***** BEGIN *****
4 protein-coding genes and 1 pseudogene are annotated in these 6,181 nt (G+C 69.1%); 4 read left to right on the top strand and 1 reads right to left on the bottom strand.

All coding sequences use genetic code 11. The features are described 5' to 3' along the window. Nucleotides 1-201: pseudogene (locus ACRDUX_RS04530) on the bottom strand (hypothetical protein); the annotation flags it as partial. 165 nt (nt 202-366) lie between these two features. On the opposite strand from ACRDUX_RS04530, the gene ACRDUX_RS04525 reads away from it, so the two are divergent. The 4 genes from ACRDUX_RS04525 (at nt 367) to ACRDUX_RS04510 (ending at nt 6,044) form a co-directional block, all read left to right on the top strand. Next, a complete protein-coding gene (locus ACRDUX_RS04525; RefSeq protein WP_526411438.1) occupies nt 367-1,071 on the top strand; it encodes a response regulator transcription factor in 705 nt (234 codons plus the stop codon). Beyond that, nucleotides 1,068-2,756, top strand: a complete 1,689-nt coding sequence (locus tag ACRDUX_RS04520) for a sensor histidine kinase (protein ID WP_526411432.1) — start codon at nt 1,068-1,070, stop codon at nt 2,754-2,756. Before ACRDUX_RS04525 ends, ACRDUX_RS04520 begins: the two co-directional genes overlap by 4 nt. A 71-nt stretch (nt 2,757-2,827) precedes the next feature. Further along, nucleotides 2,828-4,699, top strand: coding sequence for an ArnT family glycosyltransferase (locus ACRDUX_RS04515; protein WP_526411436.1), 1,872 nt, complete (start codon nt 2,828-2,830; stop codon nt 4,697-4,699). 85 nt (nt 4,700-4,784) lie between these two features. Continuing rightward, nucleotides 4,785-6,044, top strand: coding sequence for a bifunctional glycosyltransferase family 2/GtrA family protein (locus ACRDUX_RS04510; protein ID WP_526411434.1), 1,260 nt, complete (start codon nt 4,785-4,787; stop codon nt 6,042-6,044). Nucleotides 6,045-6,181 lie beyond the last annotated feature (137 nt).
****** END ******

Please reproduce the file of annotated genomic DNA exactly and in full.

4 protein-coding genes and 1 pseudogene are annotated in these 6,181 nt (G+C 69.1%); 4 read left to right on the top strand and 1 reads right to left on the bottom strand.

All coding sequences use genetic code 11. The features are described 5' to 3' along the window. Nucleotides 1-201: pseudogene (locus ACRDUX_RS04530) on the bottom strand (hypothetical protein); the annotation flags it as partial. 165 nt (nt 202-366) lie between these two features. On the opposite strand from ACRDUX_RS04530, the gene ACRDUX_RS04525 reads away from it, so the two are divergent. The 4 genes from ACRDUX_RS04525 (at nt 367) to ACRDUX_RS04510 (ending at nt 6,044) form a co-directional block, all read left to right on the top strand. Next, a complete protein-coding gene (locus ACRDUX_RS04525; RefSeq protein WP_526411438.1) occupies nt 367-1,071 on the top strand; it encodes a response regulator transcription factor in 705 nt (234 codons plus the stop codon). Beyond that, nucleotides 1,068-2,756, top strand: a complete 1,689-nt coding sequence (locus tag ACRDUX_RS04520) for a sensor histidine kinase (protein ID WP_526411432.1) — start codon at nt 1,068-1,070, stop codon at nt 2,754-2,756. Before ACRDUX_RS04525 ends, ACRDUX_RS04520 begins: the two co-directional genes overlap by 4 nt. A 71-nt stretch (nt 2,757-2,827) precedes the next feature. Further along, nucleotides 2,828-4,699, top strand: coding sequence for an ArnT family glycosyltransferase (locus ACRDUX_RS04515; protein WP_526411436.1), 1,872 nt, complete (start codon nt 2,828-2,830; stop codon nt 4,697-4,699). 85 nt (nt 4,700-4,784) lie between these two features. Continuing rightward, nucleotides 4,785-6,044, top strand: coding sequence for a bifunctional glycosyltransferase family 2/GtrA family protein (locus ACRDUX_RS04510; protein ID WP_526411434.1), 1,260 nt, complete (start codon nt 4,785-4,787; stop codon nt 6,042-6,044). Nucleotides 6,045-6,181 lie beyond the last annotated feature (137 nt).